9. Willson, LL.B
    September 9, 2016

    It “may” take an Act Of Parliament (once again no pun intended) given that we are a parliamentary democracy without a written constitution, whatever the outcome many of us welcome the legal challenges to what was a policy designed to improve the electoral chances of Cameron and the Conservative Party. I bought and read a book that set out the pro and con “Brexit” case also studied the useful House Of Commons Library briefings on the subject; our excellent local newspaper “The Newcastle Journal” gave equal coverage to those who supported “Remain” and those “Leave”. I suspect that a minority of the electorate appreciated the legal, political and economic difficulties of exiting and studied the subject in any depth before casting their vote in the Referendum. I have a feeling that UK ex pats living abroad, suddenly find their retirement days less sunny, they too were in my thoughts when I voted,

  10. Grahame
    September 10, 2016

    I am one of the UK Citizens named in the People’s Challenge to the Government on Article 50.

    The question of depriving UK Citizens of citizenship rights is a fundamental part of the case that the 6 of us are making.

    Obviously the claimants, intervenors and interested parties cases overlap to a large degree but we believe that the argument that the government can’t use ancient royal prerogative to remove UK citizens rights.

    You can follow more on our Crowd Justice crowdfunding campaign page including some updates written by John Halford, Bindmans LLP who is our solicitor.

  11. mike fearon
    September 11, 2016

    This is an interesting contribution. I would make a couple of points in response.

    Whether “triggering” Article 50 amounts to an abrogation of the ECA and a loss of rights

    The argument originally advanced by Elliot et al was that it does, and Stephen Laws has argued in support that once the UK is no longer bound by the Treaties the ECA has nothing to which it can give effect. I have suggested that the uncertain nature of the effect of giving notice contradicts those arguments, but I have acknowledged the strength of the argument that, once the Treaties cease to apply, the Act no longer has any effect in UK Law.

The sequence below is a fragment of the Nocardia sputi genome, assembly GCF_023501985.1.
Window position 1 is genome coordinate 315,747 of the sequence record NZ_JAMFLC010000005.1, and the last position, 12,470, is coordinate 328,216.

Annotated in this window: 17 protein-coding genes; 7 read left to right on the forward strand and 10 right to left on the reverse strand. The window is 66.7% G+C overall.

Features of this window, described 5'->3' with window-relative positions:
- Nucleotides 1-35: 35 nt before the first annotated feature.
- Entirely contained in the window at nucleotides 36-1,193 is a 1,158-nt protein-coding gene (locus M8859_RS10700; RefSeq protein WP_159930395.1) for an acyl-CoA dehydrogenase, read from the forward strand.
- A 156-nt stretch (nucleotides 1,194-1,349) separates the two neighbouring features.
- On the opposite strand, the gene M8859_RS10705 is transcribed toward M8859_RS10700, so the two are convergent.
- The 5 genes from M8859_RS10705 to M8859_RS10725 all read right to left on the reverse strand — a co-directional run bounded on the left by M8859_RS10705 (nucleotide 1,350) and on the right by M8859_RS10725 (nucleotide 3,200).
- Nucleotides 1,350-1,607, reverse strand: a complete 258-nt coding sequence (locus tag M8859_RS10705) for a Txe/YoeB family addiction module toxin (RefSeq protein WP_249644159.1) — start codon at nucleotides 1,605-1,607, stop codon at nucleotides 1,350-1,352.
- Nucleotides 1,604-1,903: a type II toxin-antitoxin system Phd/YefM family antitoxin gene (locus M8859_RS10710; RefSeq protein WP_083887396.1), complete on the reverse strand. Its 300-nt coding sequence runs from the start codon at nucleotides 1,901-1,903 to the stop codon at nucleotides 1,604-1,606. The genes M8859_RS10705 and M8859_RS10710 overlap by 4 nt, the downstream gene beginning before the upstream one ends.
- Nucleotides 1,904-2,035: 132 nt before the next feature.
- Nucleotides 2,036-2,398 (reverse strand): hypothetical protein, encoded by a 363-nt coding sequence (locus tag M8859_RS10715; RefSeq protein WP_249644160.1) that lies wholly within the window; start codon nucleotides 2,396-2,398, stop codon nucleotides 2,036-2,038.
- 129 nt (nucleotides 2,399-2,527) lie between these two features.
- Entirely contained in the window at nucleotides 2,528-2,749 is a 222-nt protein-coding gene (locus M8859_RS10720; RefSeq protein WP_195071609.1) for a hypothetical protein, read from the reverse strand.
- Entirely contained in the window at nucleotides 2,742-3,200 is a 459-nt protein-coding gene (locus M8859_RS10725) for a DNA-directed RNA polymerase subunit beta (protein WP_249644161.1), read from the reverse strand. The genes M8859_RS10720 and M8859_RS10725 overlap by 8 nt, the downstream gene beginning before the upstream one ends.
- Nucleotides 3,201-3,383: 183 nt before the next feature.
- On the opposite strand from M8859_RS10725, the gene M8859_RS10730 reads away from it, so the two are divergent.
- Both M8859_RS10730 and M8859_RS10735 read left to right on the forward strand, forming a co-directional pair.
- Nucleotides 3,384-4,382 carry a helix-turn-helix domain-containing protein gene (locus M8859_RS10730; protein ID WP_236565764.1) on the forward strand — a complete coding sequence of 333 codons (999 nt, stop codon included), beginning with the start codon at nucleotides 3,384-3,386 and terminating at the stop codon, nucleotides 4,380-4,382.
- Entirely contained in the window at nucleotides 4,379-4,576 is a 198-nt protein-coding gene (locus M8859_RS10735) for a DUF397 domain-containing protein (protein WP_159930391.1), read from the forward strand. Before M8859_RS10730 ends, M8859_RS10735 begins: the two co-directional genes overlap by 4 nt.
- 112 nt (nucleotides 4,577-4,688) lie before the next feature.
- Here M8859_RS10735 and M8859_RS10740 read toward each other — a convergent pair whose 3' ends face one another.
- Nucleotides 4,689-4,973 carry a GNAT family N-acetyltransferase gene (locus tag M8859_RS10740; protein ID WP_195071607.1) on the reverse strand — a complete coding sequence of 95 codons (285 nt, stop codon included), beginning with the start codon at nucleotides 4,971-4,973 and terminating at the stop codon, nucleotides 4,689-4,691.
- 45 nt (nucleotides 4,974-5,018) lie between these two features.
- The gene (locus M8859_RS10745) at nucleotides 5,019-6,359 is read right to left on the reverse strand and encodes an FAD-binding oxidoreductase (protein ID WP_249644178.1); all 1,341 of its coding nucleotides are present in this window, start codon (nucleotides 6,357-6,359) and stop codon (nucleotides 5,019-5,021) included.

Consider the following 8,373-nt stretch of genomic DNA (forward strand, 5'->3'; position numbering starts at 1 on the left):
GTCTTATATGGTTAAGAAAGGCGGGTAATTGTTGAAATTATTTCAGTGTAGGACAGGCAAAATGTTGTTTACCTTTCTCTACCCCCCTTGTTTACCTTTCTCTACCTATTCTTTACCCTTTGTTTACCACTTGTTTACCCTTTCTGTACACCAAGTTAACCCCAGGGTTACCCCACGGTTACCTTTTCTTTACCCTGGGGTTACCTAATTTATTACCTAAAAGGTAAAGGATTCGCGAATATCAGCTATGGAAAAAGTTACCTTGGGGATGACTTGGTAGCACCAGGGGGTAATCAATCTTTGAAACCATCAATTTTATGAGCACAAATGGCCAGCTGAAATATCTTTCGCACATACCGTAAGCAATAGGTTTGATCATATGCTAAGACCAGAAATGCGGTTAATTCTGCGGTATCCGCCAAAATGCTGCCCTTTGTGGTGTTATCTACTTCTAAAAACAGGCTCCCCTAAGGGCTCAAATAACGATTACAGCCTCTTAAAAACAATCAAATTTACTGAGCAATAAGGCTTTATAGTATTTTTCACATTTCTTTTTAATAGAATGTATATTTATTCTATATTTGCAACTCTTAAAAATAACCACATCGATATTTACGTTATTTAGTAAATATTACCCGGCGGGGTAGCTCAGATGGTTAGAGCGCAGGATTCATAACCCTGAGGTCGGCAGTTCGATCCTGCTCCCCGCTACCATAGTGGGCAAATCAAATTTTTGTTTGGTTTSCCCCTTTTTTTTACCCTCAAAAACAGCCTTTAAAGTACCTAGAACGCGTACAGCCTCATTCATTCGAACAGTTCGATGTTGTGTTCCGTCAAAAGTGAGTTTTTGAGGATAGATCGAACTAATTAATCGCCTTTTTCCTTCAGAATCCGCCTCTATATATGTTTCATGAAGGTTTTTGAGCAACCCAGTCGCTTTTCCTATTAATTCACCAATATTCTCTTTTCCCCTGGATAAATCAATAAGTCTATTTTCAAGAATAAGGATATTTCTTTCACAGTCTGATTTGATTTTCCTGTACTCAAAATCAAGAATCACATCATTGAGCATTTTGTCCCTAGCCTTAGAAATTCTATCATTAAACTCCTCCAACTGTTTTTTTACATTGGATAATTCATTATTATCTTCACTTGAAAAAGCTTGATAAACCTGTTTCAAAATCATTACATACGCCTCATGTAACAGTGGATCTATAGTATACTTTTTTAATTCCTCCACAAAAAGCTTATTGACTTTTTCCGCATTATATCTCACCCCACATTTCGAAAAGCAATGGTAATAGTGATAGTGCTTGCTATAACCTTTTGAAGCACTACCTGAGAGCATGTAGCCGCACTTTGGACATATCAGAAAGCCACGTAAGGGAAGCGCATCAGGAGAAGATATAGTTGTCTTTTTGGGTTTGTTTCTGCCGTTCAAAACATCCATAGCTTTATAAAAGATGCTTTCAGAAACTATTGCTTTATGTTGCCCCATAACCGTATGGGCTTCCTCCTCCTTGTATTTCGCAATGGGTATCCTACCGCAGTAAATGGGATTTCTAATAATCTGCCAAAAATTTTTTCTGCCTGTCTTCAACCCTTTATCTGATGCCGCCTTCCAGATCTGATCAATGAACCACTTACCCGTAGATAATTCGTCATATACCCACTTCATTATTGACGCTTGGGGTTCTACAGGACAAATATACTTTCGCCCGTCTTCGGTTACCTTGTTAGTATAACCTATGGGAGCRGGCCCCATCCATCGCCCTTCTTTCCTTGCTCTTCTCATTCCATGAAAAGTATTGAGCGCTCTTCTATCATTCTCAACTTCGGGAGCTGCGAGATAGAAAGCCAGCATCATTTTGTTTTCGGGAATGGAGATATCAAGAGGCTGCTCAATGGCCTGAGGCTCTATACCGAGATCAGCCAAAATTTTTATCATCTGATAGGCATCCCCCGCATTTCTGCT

On further reflection, I think this argument underplays the significance of the words “from time to time created or arising” in s2(1). When rights (etcetera) are created or arise during the currency of the UK’s Treaty obligations, the ECA ensures that these are (in shorthand) “enforceable” in the UK . The ECA does not stipulate that those rights, once established, are dependent on the currency of the Treaties. If they have “from time to time” arisen or been created during that period of currency, they are, by virtue of the ECA, “to be given legal effect…..recognised and available in law and be enforced, allowed and followed accordingly”. Unless and until the ECA is repealed or amended by Parliament, its effect is extant, and rights and remedies available under it in the UK remain unchanged.

    When the Treaties cease to apply, as may be anticipated at an unforeseeable (see Article 50 (3)) date, this does not remove any rights already established or enforceable in UK Law. To do so would require repeal or amendment of the ECA. “Thoburn” appears to support this view.

    It seems to me that Mr. Creelman needs to address the issue of whether, in the light of the above, notice under article 50 can be regarded as diminishing extant “fundamental rights” or alters in any way the relationship between the citizen and the state, up to the date at which the Treaties cease to apply. If my analysis is correct, it contradicts his conclusions that giving notice will “result in …… EU rights being lost”, and that “it is on the assumption that this consequence will result that the legality of the notification should be assessed”. If the underlying assumption is incorrect, Thoburn may not be relevant, and the question of whether the ECA is a “constitutional” statute, may not need to be addressed.